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  • "Icelandic Putridity":Colonial Thought and Icelandic Architectural Heritage
  • Sigurjón Baldur Hafsteinsson

Scholars have suggested that the relationship between Iceland and Denmark is best defined in the light of the political connections between the two countries, and they have often drawn on the concept of colonialism for that purpose (Guðmundur Hálfdanarson 2014). Others have criticized and rejected the use of that concept and prefer to view the status of Iceland as one of a dependent territory up until 1918, when the country gained sovereignty (Helgi Skúli Kjartansson 1991, 94; Helgi Þorláksson 1990, 181).1 The discussion has mainly focused on an interpretation that elucidates the relationship in view of Iceland's legal and administrative rights in relation to Denmark. It ignores, however, the ways in which cultural authority influenced the relationship. In recent years, historians have increasingly taken steps toward placing a stronger emphasis on the part played by culture in the relationship, although legal jargon remains prevalent in their analyses (Guðmundur Hálfdanarson and Rastrick 2006; Ellenberger 2009). The historian Frederick Cooper contends that colonizers delimit their power with regard to the colonized by means of ideas concerning their own level of civilization and that the colonizing power marks the cultural center of the colonized peoples (Cooper 2005; Ashcroft, Griffiths, and Tiffin 1995; [End Page 53] Leerssen 2010, 15). Cooper suggests that addressing the relationship between colonial nations and their colonies is more accurately described using the term "colonial thought," as it describes the ways in which colonizing nations project their own understanding of the world onto their colonies. Icelanders were not unaffected by Danish colonial influence; the outspoken Icelandic protest against the 1905 Colonial Exhibition in Copenhagen is a telling example of how Icelanders rejected Danish colonial thought and what the Danes deemed as the defining characteristics of Icelandic culture (Kristján Sveinsson 1994, 168; Jón Yngvi Jóhannesson 2003).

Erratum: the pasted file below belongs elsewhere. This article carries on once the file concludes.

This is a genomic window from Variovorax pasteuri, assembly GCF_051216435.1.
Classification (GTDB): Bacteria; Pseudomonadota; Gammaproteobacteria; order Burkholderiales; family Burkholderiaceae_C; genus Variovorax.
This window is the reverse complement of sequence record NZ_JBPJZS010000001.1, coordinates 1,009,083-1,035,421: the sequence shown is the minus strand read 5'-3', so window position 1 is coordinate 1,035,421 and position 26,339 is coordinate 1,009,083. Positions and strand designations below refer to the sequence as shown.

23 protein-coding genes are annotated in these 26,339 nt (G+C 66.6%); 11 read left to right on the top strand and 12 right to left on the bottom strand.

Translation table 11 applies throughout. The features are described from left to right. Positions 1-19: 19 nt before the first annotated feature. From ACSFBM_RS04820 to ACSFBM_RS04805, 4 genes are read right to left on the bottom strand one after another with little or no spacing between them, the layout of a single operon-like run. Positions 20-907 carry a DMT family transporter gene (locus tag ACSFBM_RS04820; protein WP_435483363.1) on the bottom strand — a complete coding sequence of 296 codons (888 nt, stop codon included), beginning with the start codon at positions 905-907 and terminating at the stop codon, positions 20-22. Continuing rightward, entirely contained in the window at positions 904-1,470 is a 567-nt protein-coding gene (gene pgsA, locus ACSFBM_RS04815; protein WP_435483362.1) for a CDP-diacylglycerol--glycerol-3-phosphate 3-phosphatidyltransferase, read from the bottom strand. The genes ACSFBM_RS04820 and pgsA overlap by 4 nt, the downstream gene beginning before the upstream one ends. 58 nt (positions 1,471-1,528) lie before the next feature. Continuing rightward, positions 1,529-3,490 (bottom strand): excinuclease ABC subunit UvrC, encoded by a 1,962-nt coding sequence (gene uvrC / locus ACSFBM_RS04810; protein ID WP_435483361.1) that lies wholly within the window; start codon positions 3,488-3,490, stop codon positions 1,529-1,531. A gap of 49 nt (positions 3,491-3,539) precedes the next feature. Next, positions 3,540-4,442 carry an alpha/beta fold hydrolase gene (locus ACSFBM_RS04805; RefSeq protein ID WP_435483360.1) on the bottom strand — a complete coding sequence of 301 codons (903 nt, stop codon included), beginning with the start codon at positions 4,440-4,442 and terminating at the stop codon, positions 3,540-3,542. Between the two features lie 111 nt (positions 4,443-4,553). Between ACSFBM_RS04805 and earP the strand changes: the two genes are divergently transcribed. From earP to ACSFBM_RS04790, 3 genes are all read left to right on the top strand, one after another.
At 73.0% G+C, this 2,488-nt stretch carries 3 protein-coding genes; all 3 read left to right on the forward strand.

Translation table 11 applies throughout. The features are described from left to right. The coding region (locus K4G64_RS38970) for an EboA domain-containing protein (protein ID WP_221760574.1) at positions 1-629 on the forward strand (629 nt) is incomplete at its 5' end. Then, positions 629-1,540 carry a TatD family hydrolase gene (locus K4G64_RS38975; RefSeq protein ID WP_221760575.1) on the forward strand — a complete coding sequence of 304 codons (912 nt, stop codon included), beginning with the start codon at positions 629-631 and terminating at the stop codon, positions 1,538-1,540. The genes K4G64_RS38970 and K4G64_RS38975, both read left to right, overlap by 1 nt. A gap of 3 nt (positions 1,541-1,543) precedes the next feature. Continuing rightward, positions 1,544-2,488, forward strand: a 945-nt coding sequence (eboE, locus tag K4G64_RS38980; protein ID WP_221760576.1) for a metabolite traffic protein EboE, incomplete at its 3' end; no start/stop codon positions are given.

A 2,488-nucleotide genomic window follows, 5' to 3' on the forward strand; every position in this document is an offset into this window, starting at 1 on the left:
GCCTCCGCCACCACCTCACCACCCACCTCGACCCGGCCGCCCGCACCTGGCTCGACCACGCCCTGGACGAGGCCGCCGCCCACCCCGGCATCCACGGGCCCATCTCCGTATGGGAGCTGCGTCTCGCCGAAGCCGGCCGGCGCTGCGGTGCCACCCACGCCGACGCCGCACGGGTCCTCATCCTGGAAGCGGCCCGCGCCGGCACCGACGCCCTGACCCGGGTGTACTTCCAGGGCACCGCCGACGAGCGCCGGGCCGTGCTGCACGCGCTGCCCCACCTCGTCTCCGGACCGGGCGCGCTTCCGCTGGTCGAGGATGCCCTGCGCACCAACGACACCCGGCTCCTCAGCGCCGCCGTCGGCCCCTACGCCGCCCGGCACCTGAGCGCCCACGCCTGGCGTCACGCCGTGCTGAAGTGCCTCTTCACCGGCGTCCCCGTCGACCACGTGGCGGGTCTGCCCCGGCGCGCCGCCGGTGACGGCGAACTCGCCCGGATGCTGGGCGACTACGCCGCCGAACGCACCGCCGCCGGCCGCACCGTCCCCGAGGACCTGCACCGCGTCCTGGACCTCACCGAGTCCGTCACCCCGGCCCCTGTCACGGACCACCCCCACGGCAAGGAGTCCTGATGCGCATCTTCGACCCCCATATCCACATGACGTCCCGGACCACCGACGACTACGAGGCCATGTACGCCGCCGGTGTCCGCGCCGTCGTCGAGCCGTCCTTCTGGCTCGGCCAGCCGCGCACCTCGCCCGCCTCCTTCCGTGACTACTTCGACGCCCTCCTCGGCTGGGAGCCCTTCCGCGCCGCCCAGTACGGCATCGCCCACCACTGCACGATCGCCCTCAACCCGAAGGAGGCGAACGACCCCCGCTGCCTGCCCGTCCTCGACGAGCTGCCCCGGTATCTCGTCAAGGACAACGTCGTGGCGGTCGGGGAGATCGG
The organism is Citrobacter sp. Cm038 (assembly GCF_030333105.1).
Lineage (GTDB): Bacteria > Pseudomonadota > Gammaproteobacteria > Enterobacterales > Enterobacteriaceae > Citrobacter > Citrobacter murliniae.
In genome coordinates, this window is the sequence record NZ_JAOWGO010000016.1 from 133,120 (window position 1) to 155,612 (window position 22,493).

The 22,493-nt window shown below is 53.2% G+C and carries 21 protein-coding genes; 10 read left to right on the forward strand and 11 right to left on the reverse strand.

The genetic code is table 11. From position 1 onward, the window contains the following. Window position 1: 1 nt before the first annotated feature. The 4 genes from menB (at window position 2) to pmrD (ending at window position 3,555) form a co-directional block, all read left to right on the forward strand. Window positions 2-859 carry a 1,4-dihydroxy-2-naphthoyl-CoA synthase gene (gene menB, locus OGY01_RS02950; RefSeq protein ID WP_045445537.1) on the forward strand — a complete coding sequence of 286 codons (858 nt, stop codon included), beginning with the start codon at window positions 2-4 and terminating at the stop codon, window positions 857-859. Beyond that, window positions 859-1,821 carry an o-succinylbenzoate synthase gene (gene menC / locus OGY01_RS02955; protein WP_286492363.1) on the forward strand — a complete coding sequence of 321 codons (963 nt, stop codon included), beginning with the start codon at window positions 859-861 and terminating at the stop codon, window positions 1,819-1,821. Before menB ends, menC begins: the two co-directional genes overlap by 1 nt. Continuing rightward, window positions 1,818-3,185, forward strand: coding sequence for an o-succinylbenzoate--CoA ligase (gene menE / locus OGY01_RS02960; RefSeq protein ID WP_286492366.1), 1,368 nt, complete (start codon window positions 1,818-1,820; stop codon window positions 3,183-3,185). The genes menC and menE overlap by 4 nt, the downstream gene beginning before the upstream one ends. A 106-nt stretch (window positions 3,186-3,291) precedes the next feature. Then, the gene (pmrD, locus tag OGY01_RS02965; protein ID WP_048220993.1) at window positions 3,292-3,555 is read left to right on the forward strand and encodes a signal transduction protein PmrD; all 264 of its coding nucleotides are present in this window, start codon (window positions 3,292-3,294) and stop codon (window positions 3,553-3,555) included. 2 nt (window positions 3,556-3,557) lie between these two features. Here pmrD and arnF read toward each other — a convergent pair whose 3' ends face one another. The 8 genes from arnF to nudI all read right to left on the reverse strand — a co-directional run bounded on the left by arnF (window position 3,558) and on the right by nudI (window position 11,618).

In this article, I will address Danish colonial thought in relation to Icelandic vernacular architecture, turf houses, and more specifically the work of Sigurður Guðmundsson (1833–1874). Guðmundsson was a visual artist and trained as such for 9 years at the Art Academy in Copenhagen between 1849 and 1858. After returning to Iceland, he became influential in the production of a distinct Icelandic culture and heritage. Guðmundsson was central in a nexus of intellectuals who contributed to the cultural and sociopolitical debate about Iceland as a colonial subject of Denmark. He created national symbols like the national costume, collected folklore and material artifacts, and was the "founding father" and first employee of the Antiquarian Collection (later National Museum of Iceland). When studying in Copenhagen, Guðmundsson adopted colonial thought regarding the architecture of the time, a position that belittled traditional masonry and values attributed to architecture in the colonies, culminating with the eradication of Icelandic architectural heritage. Studies of the role of architecture in the imaginary construction and management of empires and colonies have multiplied in recent years and underscored the importance of architecture both for colonial rule and as an agent of change for the colonized (Butlin 2009; Gregory 2004; Coetzer 2013). However, as this study will show, many of the studies fall short of exploring the ways in which colonial thought becomes a paradigm for colonial subjects, creating contradictions in their practices of using architecture as a mode of resistance.

Danish Colonial Thought and Vernacular Architecture in Iceland

Denmark has imparted a clearly discernible influence on Icelandic architecture ever since it gained power over Iceland in the fourteenth [End Page 54] century. In light of this influence, the architecture that developed in Iceland was considerably different from the more traditional architecture in the country; previously, buildings constructed from turf, stone, and wood were ubiquitous. Worldly and religious institutions of power were housed in buildings modeled on Danish examples, both in regard to form and material, "producing and codifying a visible hierarchy" (Mitchell 1991, 45). These influences were particularly visible in the eighteenth century, when buildings for administrative officials like Landfógetahúsið, Bessastaðastofa, Nesstofa, and the Reykjavik prison arose (Finsen and Hiort 1978), and timber houses built and owned...


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